Deepak Chopra is one of the most prolific and media savvy spiritual teachers in the world. His unique blend of faith includes ancient Vedanta philosophy, the modern worldview of quantum physics, and New Age nuggets gleaned from Perennial perspectives. The scope of his vision of life-adventures is quite broad; all you have to do is peruse the 80 titles at the beginning of this unusual book.

It is rather mind-blowing that someone of Chopra's experience and fame would think it necessary to write a defense of his faith by responding to the aggressive rhetoric and materialist arguments of Richard Dawkins. Although Dawkins does not call himself a militant atheist, he has certainly drawn out the ire and the passion of those who believe in God, faith, and the virtues of religion. Chopra's book has been preceded by Francis Spufford's Unapologetic: Why, Despite Everything, Christianity Can Still Make Surprising Emotional Sense, Karen Armstrong's Fields of Blood: Religion and the History of Violence, and countless articles defending religion against Dawkins.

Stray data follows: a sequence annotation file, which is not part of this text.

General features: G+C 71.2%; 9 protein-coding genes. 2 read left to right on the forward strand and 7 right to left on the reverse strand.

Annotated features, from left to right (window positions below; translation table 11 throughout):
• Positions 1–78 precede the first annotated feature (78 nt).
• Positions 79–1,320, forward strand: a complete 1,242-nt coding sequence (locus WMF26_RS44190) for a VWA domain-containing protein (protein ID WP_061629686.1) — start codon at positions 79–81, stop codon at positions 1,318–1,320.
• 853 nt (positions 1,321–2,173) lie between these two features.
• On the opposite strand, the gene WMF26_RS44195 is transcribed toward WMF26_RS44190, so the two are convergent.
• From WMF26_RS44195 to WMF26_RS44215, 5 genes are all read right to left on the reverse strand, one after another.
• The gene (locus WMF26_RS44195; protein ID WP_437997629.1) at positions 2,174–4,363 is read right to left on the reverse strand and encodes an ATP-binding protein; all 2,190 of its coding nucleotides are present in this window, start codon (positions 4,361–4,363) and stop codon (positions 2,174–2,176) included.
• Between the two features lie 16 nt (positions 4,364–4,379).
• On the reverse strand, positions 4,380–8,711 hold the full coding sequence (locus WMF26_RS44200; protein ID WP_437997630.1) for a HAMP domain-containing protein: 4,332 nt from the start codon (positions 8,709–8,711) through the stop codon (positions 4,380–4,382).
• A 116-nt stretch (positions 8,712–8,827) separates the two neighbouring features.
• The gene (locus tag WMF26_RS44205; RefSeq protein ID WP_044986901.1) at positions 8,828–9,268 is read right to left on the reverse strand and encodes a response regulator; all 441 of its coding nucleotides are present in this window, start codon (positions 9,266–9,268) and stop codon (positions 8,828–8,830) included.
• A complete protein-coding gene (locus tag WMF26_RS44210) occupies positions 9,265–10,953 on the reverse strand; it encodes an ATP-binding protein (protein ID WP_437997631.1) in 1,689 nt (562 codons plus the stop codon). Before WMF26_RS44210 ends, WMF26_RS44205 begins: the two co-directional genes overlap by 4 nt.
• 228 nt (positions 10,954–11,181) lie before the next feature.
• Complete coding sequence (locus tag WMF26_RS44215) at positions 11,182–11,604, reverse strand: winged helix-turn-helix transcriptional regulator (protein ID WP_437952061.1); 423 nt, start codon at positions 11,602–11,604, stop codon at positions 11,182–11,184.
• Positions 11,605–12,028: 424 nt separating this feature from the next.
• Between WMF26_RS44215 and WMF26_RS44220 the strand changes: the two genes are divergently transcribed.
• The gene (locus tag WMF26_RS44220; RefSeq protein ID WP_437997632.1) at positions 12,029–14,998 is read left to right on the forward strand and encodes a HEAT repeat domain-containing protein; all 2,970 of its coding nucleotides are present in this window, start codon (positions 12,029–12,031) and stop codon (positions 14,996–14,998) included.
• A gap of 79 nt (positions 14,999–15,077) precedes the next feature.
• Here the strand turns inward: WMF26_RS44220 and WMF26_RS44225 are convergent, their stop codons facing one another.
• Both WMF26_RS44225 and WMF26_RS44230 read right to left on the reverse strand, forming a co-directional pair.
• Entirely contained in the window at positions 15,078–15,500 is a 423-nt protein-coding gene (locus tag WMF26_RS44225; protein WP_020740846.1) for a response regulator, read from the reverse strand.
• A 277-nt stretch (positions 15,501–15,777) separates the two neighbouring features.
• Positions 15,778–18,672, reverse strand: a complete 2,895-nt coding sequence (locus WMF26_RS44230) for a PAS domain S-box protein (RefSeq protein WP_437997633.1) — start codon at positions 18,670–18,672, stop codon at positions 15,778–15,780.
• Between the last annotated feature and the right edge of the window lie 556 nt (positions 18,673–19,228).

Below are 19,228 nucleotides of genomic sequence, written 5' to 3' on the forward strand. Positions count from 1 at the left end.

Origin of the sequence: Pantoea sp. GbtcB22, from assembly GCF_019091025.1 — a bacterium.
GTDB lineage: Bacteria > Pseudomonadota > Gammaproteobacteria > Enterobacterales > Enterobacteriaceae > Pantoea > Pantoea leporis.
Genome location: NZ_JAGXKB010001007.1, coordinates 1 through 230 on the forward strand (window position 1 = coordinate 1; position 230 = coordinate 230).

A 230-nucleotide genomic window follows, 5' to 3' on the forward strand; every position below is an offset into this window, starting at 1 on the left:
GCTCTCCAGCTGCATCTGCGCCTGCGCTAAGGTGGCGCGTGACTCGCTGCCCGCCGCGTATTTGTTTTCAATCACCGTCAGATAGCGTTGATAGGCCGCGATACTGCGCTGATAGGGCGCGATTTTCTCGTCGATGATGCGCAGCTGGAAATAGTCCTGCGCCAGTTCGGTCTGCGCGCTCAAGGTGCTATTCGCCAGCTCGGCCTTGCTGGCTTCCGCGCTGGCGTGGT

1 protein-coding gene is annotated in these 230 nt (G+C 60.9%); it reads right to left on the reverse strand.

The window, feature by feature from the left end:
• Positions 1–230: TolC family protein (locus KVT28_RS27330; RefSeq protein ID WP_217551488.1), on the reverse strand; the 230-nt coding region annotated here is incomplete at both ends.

Chopra addresses the spiritual nihilism of Americans who call themselves atheists with the words: "Faith must be saved for everyone's sake. From faith springs a passion for the eternal, which is even stronger than love . . . The path is never closed, however. If faith can be saved, the result will be an increase in hope. By itself, faith can't deliver God, but it does something more timely: It makes God possible."

In chapters on the raising of one's consciousness, miracles, and hints from the subtle world, Chopra paves the way to seven ways (one for each day of the week) to get aligned with your inner world. This spirituality goes beyond conventional religion which has been attacked by Dawkins and company. Just when we are easing into his reasons why faith is worthwhile, Chopra returns with a final attack on the "ten flaws in the Dawkins Delusion." By joining the religious wars, Chopra loses some of his own energy.

God does have a future but it never comes through churlish arguments or slams on the ideas of others. Instead the Spirit opens our hearts and minds to experience the great mysteries which give us light and hope whether we are seeking a new path or looking for peace in a pew.